The Philippines should start with five federal states as it makes its transition to federalism, an official for the Autonomous Region in Muslim Mindanao (ARMM) said on Wednesday.
Lawyer Randolph Parcasio, consultant to ARMM Gov. Mujiv Hataman, made the pitch during a public hearing at the House of Representatives on the situation of autonomous regions.
“Each federal state must be able to stand on its own. If we will have 15 or 14 regional or federal states, there will be rich and poor states, and as such, we will need an equalization fund. We can’t afford to have such rich and beggar states,” Parcasio told lawmakers.
“It would be ideal if we will have five federal states: Mindanao, Visayas and three in Luzon. This way, every state can stand on its own,” Parcasio added.
The three federal states in Luzon will be composed of: Metro Manila, Calabarzon-Bicol Region and Northern Luzon-Central Luzon, including the Cordillera Administrative Region (CAR).
“This is an initial step. In the event that members of a certain federal state feel that they are already economically viable to form a separate federal state, then the law should allow them to apply to become one, much like how municipalities apply to become cities,” Parcasio added.
Parcasio was one of three resource persons who attended the hearing from the ARMM. The other two were lawyers Ishak Mastura, chairman of the ARMM Board of Investments, and Anwar Malang, regional secretary of the Department of Trade and Industry in the ARMM.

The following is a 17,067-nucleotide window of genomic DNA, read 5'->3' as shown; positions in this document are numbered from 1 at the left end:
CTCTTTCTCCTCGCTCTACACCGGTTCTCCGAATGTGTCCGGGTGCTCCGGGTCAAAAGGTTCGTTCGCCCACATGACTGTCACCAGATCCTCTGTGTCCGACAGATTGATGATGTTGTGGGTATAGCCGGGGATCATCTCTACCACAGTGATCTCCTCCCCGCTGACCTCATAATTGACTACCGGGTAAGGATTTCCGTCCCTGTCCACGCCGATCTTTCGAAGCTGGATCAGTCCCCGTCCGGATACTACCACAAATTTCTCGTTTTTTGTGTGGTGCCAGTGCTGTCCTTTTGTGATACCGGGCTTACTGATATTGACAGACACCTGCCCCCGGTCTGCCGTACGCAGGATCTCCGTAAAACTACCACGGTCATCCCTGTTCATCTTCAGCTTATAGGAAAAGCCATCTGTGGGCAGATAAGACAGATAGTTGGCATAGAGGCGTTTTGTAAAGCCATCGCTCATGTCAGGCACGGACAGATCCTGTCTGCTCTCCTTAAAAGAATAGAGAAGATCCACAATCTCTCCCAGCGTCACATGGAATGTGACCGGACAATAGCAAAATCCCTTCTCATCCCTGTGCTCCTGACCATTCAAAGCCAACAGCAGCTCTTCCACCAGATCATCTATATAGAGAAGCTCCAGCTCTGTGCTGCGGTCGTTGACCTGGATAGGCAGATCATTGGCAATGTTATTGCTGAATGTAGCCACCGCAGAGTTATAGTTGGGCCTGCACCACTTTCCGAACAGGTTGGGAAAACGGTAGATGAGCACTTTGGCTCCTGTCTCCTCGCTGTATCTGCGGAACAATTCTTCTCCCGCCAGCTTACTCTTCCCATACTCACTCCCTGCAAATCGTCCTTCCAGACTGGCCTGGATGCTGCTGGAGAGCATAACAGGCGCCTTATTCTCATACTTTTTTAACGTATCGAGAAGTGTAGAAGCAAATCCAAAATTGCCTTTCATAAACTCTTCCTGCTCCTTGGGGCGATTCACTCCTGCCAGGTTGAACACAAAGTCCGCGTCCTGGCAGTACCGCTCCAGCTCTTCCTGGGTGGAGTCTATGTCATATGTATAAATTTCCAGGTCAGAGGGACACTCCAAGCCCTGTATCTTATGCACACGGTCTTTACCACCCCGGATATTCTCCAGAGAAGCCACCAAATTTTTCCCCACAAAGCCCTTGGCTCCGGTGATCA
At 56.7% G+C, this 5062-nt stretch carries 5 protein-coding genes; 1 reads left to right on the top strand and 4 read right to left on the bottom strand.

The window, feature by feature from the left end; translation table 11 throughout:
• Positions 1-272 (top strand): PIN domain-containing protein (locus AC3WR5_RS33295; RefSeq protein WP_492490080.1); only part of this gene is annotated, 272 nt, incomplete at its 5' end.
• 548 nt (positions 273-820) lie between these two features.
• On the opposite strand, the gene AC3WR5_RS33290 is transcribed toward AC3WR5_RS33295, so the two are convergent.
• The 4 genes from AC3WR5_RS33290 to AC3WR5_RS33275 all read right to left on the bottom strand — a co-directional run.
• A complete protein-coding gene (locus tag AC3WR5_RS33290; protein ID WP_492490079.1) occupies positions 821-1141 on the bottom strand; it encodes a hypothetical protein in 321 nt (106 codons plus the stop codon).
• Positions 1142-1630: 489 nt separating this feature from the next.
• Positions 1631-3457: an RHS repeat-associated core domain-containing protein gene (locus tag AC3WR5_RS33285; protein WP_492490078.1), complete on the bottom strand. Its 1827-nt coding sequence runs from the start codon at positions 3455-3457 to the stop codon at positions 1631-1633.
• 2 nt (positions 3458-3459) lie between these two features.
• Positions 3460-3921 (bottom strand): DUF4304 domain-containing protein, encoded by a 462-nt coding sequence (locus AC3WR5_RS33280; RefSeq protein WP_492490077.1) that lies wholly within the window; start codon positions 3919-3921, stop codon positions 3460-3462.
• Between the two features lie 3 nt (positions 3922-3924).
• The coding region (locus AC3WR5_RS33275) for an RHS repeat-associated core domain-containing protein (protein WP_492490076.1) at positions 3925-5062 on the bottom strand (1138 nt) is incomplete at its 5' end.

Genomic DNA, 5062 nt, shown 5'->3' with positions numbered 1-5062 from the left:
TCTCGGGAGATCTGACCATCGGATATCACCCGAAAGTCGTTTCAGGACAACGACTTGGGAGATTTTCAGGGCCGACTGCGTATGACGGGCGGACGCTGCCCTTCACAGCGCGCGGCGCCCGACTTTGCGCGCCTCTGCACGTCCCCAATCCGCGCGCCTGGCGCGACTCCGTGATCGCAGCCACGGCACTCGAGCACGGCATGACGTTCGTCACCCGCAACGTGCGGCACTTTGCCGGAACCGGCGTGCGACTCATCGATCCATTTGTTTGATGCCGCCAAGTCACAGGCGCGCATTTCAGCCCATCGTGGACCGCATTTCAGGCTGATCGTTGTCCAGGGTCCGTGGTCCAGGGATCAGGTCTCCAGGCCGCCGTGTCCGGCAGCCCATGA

Other resource persons were from the Cordillera Administrative Region (CAR). They are:
Baguio City Mayor Mauricio Domogan, chairman of the Cordillera Regional Development Council (RDC)-CAR; Director Milagros Rimando, vice chairman of the RDC-CAR; and Engineer Marlo Iringan, regional director of DILG-CAR.
The Duterte administration is pushing for a constitutional assembly wherein lawmakers of the House and Senate will amend the Charter to allow the shift to a federal form of government to be composed of 11 states.
Each federal state will have the authority to craft its laws and manage its resources but will still have to divide its income with 25 percent going to the national government and 75 percent for the perusal of the concerned region since the national government will retain its full jurisdiction on foreign affairs, national defense, policing and the monetary policy.